Most effective social media marketing tactics

The top three most effective social marketing tactics were also the most difficult tactics to execute. These findings mirror growing research that while content marketing is one of the latest and greatest marketing tactics, it is also difficult and time consuming to produce.

Most difficult social media marketing tactics to implement

As to what obstacles stood in the way of marketers achieving their social goals, the greatest percentage of respondents (42%) cited staff limitations—not having enough personnel to create the content or drive the continuous engagement that powers social.

Nearly two out five respondents, the next greatest percentage, said difficulty measuring the return on investment (ROI) of social channels was a major obstacle in their social efforts.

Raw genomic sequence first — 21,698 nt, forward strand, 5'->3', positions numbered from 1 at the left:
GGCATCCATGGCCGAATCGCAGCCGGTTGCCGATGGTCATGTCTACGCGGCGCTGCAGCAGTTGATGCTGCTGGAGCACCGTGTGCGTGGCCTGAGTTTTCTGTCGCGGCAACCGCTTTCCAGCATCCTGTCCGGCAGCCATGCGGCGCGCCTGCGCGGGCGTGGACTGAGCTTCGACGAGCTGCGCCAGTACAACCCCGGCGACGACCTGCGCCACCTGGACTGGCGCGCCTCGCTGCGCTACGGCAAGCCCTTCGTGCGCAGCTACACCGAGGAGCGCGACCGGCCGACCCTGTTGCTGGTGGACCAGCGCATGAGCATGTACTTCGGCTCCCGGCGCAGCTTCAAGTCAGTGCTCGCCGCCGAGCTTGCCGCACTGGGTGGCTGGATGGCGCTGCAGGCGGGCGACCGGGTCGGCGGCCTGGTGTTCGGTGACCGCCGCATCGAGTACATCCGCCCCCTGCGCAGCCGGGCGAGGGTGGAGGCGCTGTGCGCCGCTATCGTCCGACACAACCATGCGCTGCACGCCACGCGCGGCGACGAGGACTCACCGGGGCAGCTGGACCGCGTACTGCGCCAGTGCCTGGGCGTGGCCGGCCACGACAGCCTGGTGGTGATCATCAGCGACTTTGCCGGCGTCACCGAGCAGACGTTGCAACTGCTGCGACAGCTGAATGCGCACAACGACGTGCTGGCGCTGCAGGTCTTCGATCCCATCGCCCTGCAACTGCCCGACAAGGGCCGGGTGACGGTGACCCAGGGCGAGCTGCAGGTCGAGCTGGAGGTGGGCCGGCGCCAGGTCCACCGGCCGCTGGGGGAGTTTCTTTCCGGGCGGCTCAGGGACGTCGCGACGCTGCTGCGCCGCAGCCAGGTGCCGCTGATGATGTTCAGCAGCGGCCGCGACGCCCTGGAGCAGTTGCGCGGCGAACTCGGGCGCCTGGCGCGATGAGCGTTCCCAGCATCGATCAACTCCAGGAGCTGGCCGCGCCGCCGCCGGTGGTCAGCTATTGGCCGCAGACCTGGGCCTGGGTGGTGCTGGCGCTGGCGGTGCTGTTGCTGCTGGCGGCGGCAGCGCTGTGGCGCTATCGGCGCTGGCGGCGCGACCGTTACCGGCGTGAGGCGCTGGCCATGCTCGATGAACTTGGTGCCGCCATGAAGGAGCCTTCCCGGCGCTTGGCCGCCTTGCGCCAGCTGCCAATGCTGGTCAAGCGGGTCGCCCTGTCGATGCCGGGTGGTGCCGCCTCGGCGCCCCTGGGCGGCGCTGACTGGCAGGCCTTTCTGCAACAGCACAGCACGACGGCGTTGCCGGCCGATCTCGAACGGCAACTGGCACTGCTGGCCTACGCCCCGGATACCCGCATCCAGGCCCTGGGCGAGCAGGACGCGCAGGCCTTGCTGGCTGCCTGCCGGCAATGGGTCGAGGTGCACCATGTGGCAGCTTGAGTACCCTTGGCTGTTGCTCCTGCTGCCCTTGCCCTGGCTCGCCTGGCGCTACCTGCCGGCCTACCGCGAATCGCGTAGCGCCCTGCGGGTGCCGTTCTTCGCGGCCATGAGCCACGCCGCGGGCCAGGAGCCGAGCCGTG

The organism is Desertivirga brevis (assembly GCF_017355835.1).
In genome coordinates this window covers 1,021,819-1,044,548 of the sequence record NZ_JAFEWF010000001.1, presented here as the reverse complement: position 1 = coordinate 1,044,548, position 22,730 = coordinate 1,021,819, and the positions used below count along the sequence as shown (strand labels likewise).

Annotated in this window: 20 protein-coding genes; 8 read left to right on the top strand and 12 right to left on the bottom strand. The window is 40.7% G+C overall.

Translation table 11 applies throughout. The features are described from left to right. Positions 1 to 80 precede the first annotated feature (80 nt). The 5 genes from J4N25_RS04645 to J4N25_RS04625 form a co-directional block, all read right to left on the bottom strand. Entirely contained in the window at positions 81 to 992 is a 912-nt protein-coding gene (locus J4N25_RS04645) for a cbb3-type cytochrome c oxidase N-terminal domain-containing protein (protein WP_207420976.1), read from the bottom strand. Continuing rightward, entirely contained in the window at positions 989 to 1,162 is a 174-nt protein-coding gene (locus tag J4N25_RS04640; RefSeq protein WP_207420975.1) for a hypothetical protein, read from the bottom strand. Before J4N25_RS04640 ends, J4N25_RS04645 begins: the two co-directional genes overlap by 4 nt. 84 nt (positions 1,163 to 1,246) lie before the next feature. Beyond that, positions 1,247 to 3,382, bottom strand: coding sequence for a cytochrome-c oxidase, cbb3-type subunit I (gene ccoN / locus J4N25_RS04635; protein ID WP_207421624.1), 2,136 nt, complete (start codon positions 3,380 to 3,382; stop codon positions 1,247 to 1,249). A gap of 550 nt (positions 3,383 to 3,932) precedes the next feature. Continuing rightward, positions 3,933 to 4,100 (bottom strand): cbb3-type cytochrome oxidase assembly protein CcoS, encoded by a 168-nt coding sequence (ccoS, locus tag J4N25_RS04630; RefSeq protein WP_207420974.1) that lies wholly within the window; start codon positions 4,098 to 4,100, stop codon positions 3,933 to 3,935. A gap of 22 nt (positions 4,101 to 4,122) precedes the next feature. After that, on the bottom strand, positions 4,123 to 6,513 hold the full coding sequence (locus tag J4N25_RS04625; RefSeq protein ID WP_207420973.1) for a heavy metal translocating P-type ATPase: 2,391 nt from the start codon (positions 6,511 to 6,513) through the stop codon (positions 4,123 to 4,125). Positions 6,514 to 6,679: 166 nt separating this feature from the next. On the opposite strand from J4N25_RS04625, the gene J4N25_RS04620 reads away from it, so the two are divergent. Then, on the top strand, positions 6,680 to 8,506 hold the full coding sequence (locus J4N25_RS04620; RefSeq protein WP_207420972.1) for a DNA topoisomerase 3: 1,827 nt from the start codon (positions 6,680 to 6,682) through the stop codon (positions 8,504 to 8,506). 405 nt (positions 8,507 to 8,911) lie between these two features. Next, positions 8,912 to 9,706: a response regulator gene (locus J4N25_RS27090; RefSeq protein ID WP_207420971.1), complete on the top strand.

When marketers do set out to measure social performance, the greatest percentage—over 60% on both the B2B and B2C sides—said they looked at website traffic. This metric may be somewhat basic, but it is also direct and easy to measure. The same goes for tracking search engine rankings, which was the No. 2 response. These responses show that even as marketing tactics have become more sophisticated, marketers still turn to tried and true methods to quantify ROI.

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Do CMOs Have The Wrong Priorities?

A recent study by Forrester Research show that CMOs are more interested in launching new products and acquire new customers than keeping the ones they already have.